book recommendation

On My Nightstand: April 2018

March was pretty overwhelming in terms of coursework (thus the mini hiatus here on the blog), and getting back into the swing of things after spring break was tough, so I decided to boost my spirits by purchasing some new books!  I’m pretty excited about all of these, especially The Heart’s Invisible Furies and Pachinko, because it seems like everyone has been gushing nonstop about how amazing they are.

I’ve been in a bit of a reading slump lately, and, not only that, but it’s been hard to find time for pleasure-reading.  As an English major, I do so much required reading for class that it’s difficult to want to continue reading, even if it’s for fun, in my free time.  A gal can only read so much, right?  Hopefully these books will help me get back into the reading mood.

Sweetbitter by Stephanie Danler

I’ve been meaning to read Sweetbitter since it came out, and watching the trailer for the brand new series adaptation rekindled my interest.  I’ve been dreaming about moving to New York lately, so it seems like Sweetbitter was reintroduced to me at a perfect time; not only that, but I just re-watched No Reservations and I forgot how much I love narratives from the restaurant world.

The Heart’s Invisible Furies by John Boyne

The Heart’s Invisible Furies was pretty much everyone’s favorite book last year!  I’m a wait-for-the-paperback kind of gal, so when the softcover edition was finally released at the beginning of March, I snatched it up immediately.  I’ll admit I don’t know much about the plot, but I’d like to keep it that way.  I can’t wait to see what all the hype is about.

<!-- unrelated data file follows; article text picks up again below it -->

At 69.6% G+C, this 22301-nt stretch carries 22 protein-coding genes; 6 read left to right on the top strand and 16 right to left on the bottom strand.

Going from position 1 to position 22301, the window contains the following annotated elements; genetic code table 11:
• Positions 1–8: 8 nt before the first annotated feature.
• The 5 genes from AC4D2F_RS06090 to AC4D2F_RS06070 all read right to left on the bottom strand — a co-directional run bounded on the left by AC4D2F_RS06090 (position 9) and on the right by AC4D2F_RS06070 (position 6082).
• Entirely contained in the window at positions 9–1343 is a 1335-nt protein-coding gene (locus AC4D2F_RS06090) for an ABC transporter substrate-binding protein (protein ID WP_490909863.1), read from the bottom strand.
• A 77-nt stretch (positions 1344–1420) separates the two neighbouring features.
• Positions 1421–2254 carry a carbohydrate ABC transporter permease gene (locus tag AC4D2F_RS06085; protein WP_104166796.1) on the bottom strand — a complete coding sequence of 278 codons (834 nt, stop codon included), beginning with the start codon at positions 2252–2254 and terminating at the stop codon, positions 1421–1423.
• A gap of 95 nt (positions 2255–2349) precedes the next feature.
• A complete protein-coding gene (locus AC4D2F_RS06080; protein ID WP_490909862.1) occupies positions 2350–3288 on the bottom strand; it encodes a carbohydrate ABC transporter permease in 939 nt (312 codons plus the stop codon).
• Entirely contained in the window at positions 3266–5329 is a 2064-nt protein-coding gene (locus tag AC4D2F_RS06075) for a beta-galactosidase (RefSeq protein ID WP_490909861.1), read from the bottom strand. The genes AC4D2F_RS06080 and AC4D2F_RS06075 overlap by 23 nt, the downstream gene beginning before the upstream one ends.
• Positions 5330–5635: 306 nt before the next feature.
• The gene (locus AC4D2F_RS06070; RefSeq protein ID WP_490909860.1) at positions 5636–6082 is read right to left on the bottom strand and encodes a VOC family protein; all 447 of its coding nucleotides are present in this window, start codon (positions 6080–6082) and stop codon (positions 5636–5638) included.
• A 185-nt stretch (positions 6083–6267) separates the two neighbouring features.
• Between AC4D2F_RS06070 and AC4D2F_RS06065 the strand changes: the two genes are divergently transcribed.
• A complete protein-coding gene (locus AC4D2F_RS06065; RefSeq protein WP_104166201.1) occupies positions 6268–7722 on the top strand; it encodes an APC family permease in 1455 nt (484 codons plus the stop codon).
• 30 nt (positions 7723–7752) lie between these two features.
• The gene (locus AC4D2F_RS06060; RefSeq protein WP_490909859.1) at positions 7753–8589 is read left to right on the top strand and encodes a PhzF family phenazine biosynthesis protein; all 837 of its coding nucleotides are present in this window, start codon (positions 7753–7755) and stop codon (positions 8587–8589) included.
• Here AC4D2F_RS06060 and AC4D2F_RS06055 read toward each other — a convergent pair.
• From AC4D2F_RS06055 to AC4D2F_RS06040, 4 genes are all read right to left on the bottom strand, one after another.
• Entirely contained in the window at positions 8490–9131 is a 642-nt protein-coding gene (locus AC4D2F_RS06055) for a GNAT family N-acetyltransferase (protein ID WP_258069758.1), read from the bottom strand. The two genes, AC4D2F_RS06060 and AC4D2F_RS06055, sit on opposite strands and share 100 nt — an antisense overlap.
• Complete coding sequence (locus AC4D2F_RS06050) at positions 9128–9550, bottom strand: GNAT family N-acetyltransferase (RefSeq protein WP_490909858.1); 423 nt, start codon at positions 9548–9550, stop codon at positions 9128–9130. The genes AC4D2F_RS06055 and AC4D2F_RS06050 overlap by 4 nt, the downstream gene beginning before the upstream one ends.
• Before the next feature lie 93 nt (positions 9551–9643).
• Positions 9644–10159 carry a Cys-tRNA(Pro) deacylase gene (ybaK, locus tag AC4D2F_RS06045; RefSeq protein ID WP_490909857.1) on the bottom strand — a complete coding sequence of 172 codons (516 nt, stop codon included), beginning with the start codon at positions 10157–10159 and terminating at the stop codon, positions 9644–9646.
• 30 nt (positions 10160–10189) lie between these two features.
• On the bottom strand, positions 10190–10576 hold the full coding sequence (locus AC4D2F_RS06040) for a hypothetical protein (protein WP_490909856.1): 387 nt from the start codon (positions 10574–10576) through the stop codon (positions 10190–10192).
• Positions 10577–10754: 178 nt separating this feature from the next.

The Idiot by Elif Batuman

I’ve been craving a vivid campus novel, and I’ve had my eye on The Idiot for a while.  (Could the simplistic millennial pink cover be any more gorgeous?)  When Batuman’s book made the Women’s Prize for Fiction 2018 longlist, it moved up a few slots on my TBR.  I’ve heard mixed reviews: some say it’s odd and poorly developed while others say it’s an incredible bildungsroman with a distinctive writing style.  Either way, I’m looking forward to finding out for myself.

Pachinko by Min Jin Lee

It seems like Pachinko has been all over my Instagram feed these past few months.  Ever since it was nominated for the 2017 National Book Award for Fiction, I’ve heard nothing but good things.  I’ve read some of Lee’s shorter pieces, essays and whatnot, and I was absolutely captivated by her voice.  Plus, family sagas are my jam, so I’m pretty hopeful that Pachinko will be a new favorite.

Any ideas which book I should pick up first?  What books have you been excited about lately?  Let’s chat!

xx,
Hannah

My Favorite Books of 2017

I didn’t read as much as I would’ve liked to this year, between adjusting to college and starting my first part-time job, but the books I did manage to read were some that will definitely stay with me.  Below are four of the best books I read in 2017.

A Little Life by Hanya Yanagihara

A Little Life is hands down the best book I read this year, and one of my all-time favorites.  It’s been nearly a year since I first picked it up, but I can’t stop thinking about it, and I’m dying for a reread.

The Nix by Nathan Hill

The Nix is brilliant and unputdownable, an outstanding, well-crafted debut novel from a talented new writer.  It absolutely blew me away!  More thoughts here.

The Interestings by Meg Wolitzer

The Interestings is my most recent read, and one that surprised me in the best way possible.  A compelling story complete with memorable characters, The Interestings kept me reading well into the morning hours.  More thoughts here.

The Secret History by Donna Tartt

The Secret History is the ultimate campus novel, an engrossing and eerie tale.  I read it during an eight-hour train ride through upstate New York, perhaps the best setting to engage in Tartt’s work.  The Secret History will suck you in and keep you hooked until the end.

Cheers to a great reading year!

xx,
Hannah